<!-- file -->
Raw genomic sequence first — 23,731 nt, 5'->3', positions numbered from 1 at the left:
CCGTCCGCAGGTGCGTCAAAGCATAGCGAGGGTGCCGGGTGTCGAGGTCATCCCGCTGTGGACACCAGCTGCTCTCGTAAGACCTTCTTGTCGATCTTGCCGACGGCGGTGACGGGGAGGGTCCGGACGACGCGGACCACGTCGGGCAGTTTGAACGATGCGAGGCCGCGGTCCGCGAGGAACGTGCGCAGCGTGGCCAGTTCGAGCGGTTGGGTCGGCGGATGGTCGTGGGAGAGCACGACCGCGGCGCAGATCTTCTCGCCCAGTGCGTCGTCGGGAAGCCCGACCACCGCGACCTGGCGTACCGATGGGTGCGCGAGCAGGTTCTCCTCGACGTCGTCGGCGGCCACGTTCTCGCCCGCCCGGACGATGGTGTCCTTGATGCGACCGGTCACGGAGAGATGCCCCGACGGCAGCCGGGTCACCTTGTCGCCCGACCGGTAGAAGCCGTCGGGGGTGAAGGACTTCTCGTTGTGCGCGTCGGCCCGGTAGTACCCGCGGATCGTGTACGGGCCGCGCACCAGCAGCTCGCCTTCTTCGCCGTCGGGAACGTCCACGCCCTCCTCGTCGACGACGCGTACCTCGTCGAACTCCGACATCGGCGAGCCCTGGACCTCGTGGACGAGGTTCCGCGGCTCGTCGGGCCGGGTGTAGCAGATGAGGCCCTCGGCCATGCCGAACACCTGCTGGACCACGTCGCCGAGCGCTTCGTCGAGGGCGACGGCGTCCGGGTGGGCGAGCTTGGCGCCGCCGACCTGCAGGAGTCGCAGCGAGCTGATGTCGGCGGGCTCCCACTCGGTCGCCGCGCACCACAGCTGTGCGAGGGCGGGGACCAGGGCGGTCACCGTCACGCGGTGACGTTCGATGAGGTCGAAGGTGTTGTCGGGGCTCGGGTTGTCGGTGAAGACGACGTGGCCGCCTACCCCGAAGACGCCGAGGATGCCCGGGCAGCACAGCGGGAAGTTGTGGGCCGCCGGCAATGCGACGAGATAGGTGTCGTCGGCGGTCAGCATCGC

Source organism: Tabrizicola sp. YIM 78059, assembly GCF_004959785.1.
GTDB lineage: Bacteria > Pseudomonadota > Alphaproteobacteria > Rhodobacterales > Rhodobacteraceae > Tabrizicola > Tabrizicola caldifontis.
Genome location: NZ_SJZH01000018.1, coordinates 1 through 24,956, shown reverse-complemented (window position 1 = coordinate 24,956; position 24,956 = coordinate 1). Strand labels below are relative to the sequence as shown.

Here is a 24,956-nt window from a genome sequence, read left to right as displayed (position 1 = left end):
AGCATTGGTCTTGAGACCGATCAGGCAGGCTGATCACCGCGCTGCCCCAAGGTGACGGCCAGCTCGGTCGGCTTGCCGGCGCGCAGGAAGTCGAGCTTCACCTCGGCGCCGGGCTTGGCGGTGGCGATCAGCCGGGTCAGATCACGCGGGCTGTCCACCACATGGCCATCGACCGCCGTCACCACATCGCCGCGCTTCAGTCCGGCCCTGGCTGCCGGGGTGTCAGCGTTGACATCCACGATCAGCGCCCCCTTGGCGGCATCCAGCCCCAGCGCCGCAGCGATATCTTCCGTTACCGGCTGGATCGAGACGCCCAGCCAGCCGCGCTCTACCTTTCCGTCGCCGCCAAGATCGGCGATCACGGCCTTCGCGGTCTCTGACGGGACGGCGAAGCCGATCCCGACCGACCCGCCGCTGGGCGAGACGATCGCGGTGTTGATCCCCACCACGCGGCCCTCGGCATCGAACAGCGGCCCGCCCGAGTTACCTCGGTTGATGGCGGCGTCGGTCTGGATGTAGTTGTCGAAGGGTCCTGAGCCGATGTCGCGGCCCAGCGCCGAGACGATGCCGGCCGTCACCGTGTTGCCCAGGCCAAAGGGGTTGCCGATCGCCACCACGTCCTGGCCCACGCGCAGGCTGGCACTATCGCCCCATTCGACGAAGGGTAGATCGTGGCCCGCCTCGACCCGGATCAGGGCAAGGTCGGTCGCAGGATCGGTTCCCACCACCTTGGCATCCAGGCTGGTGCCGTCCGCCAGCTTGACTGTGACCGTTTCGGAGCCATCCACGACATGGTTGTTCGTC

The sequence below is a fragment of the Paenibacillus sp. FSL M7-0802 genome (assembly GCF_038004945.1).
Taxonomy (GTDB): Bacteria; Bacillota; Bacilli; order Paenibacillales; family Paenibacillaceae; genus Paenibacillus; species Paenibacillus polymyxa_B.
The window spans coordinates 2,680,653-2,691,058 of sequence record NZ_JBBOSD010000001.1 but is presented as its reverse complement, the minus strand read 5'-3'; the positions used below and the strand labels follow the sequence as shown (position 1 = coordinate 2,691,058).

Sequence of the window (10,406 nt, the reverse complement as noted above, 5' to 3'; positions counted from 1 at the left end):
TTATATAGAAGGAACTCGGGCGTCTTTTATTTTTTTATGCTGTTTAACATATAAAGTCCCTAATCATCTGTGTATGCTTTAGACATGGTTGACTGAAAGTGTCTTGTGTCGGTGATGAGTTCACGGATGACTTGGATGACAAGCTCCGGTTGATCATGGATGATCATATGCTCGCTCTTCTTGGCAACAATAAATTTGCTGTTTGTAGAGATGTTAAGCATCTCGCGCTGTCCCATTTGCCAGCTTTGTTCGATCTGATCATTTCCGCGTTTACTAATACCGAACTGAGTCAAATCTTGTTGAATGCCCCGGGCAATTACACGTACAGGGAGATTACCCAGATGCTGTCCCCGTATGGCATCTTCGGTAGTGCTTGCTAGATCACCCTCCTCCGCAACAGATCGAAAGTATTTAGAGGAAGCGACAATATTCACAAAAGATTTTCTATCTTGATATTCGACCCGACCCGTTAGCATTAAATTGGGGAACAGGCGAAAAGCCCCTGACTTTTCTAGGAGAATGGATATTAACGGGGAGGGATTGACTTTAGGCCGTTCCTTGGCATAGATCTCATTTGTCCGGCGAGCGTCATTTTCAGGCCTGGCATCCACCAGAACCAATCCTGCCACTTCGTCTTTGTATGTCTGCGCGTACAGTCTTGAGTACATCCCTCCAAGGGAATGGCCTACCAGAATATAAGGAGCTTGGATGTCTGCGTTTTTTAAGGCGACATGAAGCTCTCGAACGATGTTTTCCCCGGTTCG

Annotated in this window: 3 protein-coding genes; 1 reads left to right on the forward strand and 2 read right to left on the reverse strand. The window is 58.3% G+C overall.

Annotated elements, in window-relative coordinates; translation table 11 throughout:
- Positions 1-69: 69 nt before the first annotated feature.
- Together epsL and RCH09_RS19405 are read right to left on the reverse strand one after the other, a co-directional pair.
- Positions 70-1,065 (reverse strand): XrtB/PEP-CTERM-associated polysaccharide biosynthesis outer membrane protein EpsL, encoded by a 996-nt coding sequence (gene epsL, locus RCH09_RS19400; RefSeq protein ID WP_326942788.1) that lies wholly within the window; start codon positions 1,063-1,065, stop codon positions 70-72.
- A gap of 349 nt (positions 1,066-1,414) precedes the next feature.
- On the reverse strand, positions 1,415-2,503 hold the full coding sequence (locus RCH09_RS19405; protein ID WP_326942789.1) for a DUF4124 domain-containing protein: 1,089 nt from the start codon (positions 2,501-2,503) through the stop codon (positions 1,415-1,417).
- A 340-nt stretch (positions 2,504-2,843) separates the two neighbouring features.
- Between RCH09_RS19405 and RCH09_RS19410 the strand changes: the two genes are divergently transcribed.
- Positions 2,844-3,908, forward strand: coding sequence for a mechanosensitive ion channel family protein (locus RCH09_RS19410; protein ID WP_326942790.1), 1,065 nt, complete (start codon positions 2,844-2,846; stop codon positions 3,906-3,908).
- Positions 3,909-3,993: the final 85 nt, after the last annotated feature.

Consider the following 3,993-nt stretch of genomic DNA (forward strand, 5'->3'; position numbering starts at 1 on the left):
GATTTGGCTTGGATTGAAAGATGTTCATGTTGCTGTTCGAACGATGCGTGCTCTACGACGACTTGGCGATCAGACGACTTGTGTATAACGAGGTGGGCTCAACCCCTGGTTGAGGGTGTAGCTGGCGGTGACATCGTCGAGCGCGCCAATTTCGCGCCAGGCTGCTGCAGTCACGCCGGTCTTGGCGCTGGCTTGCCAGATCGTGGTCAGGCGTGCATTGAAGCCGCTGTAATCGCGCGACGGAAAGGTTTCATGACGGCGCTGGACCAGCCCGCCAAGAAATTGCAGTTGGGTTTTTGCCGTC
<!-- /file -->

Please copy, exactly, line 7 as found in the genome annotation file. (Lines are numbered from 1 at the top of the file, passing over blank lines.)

AGCATTGGTCTTGAGACCGATCAGGCAGGCTGATCACCGCGCTGCCCCAAGGTGACGGCCAGCTCGGTCGGCTTGCCGGCGCGCAGGAAGTCGAGCTTCACCTCGGCGCCGGGCTTGGCGGTGGCGATCAGCCGGGTCAGATCACGCGGGCTGTCCACCACATGGCCATCGACCGCCGTCACCACATCGCCGCGCTTCAGTCCGGCCCTGGCTGCCGGGGTGTCAGCGTTGACATCCACGATCAGCGCCCCCTTGGCGGCATCCAGCCCCAGCGCCGCAGCGATATCTTCCGTTACCGGCTGGATCGAGACGCCCAGCCAGCCGCGCTCTACCTTTCCGTCGCCGCCAAGATCGGCGATCACGGCCTTCGCGGTCTCTGACGGGACGGCGAAGCCGATCCCGACCGACCCGCCGCTGGGCGAGACGATCGCGGTGTTGATCCCCACCACGCGGCCCTCGGCATCGAACAGCGGCCCGCCCGAGTTACCTCGGTTGATGGCGGCGTCGGTCTGGATGTAGTTGTCGAAGGGTCCTGAGCCGATGTCGCGGCCCAGCGCCGAGACGATGCCGGCCGTCACCGTGTTGCCCAGGCCAAAGGGGTTGCCGATCGCCACCACGTCCTGGCCCACGCGCAGGCTGGCACTATCGCCCCATTCGACGAAGGGTAGATCGTGGCCCGCCTCGACCCGGATCAGGGCAAGGTCGGTCGCAGGATCGGTTCCCACCACCTTGGCATCCAGGCTGGTGCCGTCCGCCAGCTTGACTGTGACCGTTTCGGAGCCATCCACGACATGGTTGTTCGTC